Firefighters in South Australia are battling strong winds as they prepare for their third night of fighting a fire which is thought to have destroyed dozens of homes.
A spokesperson for the South Australian Country Fire Service (CFS) said firefighters were now working to control the parameters of the fire, as strong winds continued to fan the blaze.
At least 600 firefighters from three states are battling the fire front in the Adelaide Hills.
Fourteen firefighters have been injured and more than a dozen homes have been destroyed but that figure is expected to rise.
Fourteen planes have been brought in to fight the fire, which has destroyed 12,000 hectares of land.
Fears up to 32 homes lost
South Australia's Premier Jay Weatherill has confirmed 12 homes have been destroyed and it is feared a further 20 homes could also have been lost, the ABC reported.
This morning, Mr Weatherill surveyed the fire-affected areas and said the situation was an "unfolding tragedy" for people who have lost their properties.
"There were many burnt-out houses but miraculously there were also many houses that were saved even though all of the area around them was black," he said.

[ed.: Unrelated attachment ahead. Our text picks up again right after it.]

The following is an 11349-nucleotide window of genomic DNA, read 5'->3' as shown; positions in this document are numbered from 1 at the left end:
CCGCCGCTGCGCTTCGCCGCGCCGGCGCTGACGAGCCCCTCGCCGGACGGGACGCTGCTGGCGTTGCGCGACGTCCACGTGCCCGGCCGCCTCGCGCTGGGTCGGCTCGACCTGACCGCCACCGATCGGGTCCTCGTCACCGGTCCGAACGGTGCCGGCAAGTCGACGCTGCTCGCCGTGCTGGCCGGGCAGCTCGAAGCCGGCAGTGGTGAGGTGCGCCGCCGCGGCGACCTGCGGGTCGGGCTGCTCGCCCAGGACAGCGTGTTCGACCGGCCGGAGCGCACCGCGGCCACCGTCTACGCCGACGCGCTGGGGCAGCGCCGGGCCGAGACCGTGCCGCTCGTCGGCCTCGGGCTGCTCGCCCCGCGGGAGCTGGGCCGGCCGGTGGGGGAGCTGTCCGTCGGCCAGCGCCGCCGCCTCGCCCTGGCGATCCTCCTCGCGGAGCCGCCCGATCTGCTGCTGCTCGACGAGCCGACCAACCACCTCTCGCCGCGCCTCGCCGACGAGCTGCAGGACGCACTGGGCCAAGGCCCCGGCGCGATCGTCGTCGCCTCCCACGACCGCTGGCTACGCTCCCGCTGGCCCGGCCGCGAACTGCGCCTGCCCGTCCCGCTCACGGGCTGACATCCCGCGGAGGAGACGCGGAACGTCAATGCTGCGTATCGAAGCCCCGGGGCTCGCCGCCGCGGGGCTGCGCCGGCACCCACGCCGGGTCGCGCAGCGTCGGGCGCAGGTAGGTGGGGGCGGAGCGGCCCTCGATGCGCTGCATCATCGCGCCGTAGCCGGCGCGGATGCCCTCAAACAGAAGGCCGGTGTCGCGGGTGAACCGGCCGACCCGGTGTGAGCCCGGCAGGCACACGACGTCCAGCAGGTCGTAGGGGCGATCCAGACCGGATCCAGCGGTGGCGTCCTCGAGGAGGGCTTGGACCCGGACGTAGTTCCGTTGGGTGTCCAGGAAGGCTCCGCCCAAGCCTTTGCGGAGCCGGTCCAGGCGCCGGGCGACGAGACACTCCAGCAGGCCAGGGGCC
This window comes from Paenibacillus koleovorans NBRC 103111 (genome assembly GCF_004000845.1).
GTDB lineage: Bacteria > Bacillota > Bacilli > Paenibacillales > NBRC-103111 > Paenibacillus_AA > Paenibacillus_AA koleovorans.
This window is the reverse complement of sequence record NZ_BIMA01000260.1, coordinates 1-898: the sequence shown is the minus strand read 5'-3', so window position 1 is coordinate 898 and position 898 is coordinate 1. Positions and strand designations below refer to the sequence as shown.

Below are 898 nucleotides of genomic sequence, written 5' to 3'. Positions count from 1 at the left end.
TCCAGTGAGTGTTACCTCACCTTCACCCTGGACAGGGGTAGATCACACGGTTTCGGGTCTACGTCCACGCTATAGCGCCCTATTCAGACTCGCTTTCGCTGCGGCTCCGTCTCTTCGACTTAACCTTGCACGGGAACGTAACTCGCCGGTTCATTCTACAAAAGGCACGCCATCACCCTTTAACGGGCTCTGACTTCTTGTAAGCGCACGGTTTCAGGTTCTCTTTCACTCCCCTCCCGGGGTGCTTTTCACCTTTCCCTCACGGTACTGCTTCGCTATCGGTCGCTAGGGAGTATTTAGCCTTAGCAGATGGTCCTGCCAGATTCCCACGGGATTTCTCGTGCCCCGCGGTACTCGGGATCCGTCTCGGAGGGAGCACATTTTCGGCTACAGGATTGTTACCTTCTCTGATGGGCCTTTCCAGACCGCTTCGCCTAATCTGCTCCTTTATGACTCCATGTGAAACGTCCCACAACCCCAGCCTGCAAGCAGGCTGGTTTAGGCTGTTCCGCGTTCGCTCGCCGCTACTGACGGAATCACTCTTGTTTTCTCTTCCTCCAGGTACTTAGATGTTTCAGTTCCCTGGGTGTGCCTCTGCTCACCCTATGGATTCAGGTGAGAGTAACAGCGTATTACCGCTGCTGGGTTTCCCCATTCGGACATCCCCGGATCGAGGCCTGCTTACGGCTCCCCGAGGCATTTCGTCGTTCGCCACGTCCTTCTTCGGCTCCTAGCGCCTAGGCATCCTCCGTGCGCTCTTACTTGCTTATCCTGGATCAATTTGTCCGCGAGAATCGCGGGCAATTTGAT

"I also saw fires really licking at the edges of a number of houses that were being stoutly defended."
The fire burning at Sampson Flat was declared a major emergency by authorities on Saturday, who described the fire conditions as the worst since Ash Wednesday in 1983.
Mr Weatherill said no-one had been reported missing and no serious injuries had been reported.
But 22 people have reported minor injuries including smoke inhalation.
The majority of these injuries were among firefighting personnel.
Downgrade to 'watch and act' alert
A number of townships remained under threat including Williamstown in the north and Inglewood in the south, the ABC reported.
Earlier this morning the CFS downgraded the fire from an emergency to a "watch and act" alert.
South Australia Police Commissioner Gary Burns said a number of people had been turning up at roadblocks because of the downgraded alert, but warned the fire was still dangerous.
"What they haven't realised is that it is still an unsafe area and whilst there's the perimeter of the fire burning there's still lots of areas within that fire ground that are still uncontrolled fires," Mr Burns said.
"We're aiming to have people return this morning but as I said, this will all depend on the CFS advice when it comes to safety in the area."
Downgrade to advice level in Victoria
Meanwhile, all fire warnings in Victoria have been downgraded to advice level, as a cold front moves through the state and temperatures drop more than 20°C in some places.
However, residents are being warned to stay alert.